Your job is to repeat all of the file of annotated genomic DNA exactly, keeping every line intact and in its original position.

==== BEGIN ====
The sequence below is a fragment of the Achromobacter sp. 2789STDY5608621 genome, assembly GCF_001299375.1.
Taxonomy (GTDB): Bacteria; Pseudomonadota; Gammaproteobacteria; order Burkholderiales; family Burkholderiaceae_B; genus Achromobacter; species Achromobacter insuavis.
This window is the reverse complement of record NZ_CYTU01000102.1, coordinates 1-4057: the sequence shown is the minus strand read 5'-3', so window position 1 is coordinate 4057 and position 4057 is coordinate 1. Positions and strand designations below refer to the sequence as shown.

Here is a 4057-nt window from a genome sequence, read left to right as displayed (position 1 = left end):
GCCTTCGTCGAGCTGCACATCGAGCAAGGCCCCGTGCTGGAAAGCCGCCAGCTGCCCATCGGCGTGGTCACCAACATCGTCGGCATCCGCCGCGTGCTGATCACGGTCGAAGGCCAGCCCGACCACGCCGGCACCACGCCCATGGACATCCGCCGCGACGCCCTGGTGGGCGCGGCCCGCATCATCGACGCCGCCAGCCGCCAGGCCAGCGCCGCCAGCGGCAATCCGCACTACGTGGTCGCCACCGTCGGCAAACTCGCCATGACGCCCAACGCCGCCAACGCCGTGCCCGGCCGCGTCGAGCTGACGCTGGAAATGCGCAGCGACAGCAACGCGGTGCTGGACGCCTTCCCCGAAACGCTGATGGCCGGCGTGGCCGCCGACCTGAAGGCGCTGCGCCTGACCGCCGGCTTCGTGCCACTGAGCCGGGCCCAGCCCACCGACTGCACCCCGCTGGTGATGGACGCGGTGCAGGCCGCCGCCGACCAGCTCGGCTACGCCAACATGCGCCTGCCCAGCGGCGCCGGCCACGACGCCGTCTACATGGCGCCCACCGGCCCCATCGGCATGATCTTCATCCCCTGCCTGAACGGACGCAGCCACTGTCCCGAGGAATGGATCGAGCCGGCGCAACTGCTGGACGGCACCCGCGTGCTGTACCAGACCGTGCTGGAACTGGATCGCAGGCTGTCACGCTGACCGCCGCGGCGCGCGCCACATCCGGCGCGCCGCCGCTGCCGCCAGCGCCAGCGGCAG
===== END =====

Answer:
The sequence below is a fragment of the Achromobacter sp. 2789STDY5608621 genome, assembly GCF_001299375.1.
Taxonomy (GTDB): Bacteria; Pseudomonadota; Gammaproteobacteria; order Burkholderiales; family Burkholderiaceae_B; genus Achromobacter; species Achromobacter insuavis.
This window is the reverse complement of record NZ_CYTU01000102.1, coordinates 1-4057: the sequence shown is the minus strand read 5'-3', so window position 1 is coordinate 4057 and position 4057 is coordinate 1. Positions and strand designations below refer to the sequence as shown.

Here is a 4057-nt window from a genome sequence, read left to right as displayed (position 1 = left end):
GCCTTCGTCGAGCTGCACATCGAGCAAGGCCCCGTGCTGGAAAGCCGCCAGCTGCCCATCGGCGTGGTCACCAACATCGTCGGCATCCGCCGCGTGCTGATCACGGTCGAAGGCCAGCCCGACCACGCCGGCACCACGCCCATGGACATCCGCCGCGACGCCCTGGTGGGCGCGGCCCGCATCATCGACGCCGCCAGCCGCCAGGCCAGCGCCGCCAGCGGCAATCCGCACTACGTGGTCGCCACCGTCGGCAAACTCGCCATGACGCCCAACGCCGCCAACGCCGTGCCCGGCCGCGTCGAGCTGACGCTGGAAATGCGCAGCGACAGCAACGCGGTGCTGGACGCCTTCCCCGAAACGCTGATGGCCGGCGTGGCCGCCGACCTGAAGGCGCTGCGCCTGACCGCCGGCTTCGTGCCACTGAGCCGGGCCCAGCCCACCGACTGCACCCCGCTGGTGATGGACGCGGTGCAGGCCGCCGCCGACCAGCTCGGCTACGCCAACATGCGCCTGCCCAGCGGCGCCGGCCACGACGCCGTCTACATGGCGCCCACCGGCCCCATCGGCATGATCTTCATCCCCTGCCTGAACGGACGCAGCCACTGTCCCGAGGAATGGATCGAGCCGGCGCAACTGCTGGACGGCACCCGCGTGCTGTACCAGACCGTGCTGGAACTGGATCGCAGGCTGTCACGCTGACCGCCGCGGCGCGCGCCACATCCGGCGCGCCGCCGCTGCCGCCAGCGCCAGCGGCAG